It’s all Dante’s fault.
Were it not for his son, Bill de Blasio would probably not have won New York City’s Democratic primary, let alone the mayoralty. And the mess that boiled over last week between the mayor and the NYPD would’ve never happened.
Dante —or rather, the political ad featuring him— was a hit with New Yorkers because of his massive afro, his likeability and his message on a controversial police tactic.
“He’s the only one who will end the stop-and-frisk era that unfairly targets people of color,” he said in the ad, echoing his father’s unflinching stance on discriminatory policing.
The ad was a smash because it not only captured de Blasio’s policies within the context of family life, but also because Dante looked like many of the thousands of minority youths who were subject to suspicionless stop-and-frisk tactics during the Michael Bloomberg years. When New Yorkers saw Dante, they saw themselves.
Today, police unions and a subset of the NYPD have gone to war with Bill de Blasio over Dante. They have other grievances, too, but they specifically felt the mayor threw them under the bus when he decided to bring up “the talk”—that uncomfortable but necessary conversation nearly every parent or father figure to a young man of color has had over potential dealings with police.
Dante is “a good young man, a law-abiding young man, who would never think to do anything wrong,” said de Blasio at a news conference following the non-indictment in the case of Eric Garner, the Staten Island man who died in a chokehold banned by NYPD policy.
“And yet,” the mayor said, “because of a history that still hangs over us, the dangers he may face—we’ve had to literally train him, as families have all over this city for decades, in how to take special care in any encounter he has with the police officers who are there to protect him.”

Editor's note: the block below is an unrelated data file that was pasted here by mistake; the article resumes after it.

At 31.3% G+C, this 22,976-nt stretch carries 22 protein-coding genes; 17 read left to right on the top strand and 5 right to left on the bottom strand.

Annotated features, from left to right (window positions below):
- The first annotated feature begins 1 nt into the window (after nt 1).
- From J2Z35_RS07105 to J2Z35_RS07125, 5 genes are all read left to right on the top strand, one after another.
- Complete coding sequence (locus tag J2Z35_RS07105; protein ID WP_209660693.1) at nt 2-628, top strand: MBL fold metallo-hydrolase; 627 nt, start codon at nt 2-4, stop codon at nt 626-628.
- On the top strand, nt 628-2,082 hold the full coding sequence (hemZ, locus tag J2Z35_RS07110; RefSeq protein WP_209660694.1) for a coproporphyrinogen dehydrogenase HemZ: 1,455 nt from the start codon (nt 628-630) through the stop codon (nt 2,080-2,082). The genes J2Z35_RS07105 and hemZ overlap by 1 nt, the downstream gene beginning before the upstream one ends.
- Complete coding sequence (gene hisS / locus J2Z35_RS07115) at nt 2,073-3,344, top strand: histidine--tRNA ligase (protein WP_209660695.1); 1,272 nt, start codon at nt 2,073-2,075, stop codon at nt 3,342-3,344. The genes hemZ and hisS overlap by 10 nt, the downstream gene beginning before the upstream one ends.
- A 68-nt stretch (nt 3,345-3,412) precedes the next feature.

These were not fighting words; they were never meant to be. They were simply a candid acknowledgment of a painful reality for many New Yorkers of color, at a moment they needed to hear their lives mattered—and that leaders, institutions and the rule of law were not out of touch with their suffering.
The speech was a mere repeat of Dante’s ad message: how to roll in a city where it seems the law somehow treats minorities unfairly. De Blasio merely repackaged it live, raw and uncut. It was the message that won him a majority of the votes and the mayoralty.
But it hit a raw nerve with the police union. It took de Blasio’s personal narrative and distorted it as an attack on police—a “broad brush” that, in the words of Patrolmen’s Benevolent Association president Patrick Lynch, “laid on the shoulders” of the NYPD the weight of a history of racism.
Of course, de Blasio’s remarks did none of that. He was speaking to his constituents—the same New Yorkers who identified with Dante and are still grappling with the legacy of stop-and-frisk, “broken windows” policing and a non-indictment that, even to police supporters, seemed unwarranted. That’s what political actors do in times of crisis.
Lynch missed out on all of this, or at least pretended to miss out on it; he’s also a political actor. The big difference is that he’s not beholden to the Constitution or the interests of the public, but to his own and those of the officers he represents. To Lynch, any crisis is an opportunity—to score points, to secure a contract, to win reelection. He’s as much a politician and a public relations expert as anything else.
And because he’s those two things, Lynch won’t say if he was the one behind a group of rank-and-file officers who turned their backs on de Blasio at officer Rafael Ramos’ funeral. But his specter remains. And it seems his campaign is working: the NYPD appears to have staged a quasi-walkout, refusing to keep law and order “unless absolutely necessary,” whatever that means.
At this juncture, the only question left for New York City as it heads into 2015 —and by extension, America— is whether this is the caliber of men and women it wants enforcing its laws. Because police took an oath to defend the Constitution and to serve and protect people like Dante. And voters gave Bill de Blasio a clear mandate to do just that.
If police find democracy so inconvenient that it’s worth turning their backs on it, they’ve renounced their oath. They have no business bearing an arm and a shield given to them by the people.
Cristian Farías is a writer and lawyer. You can follow him @cristianafarias.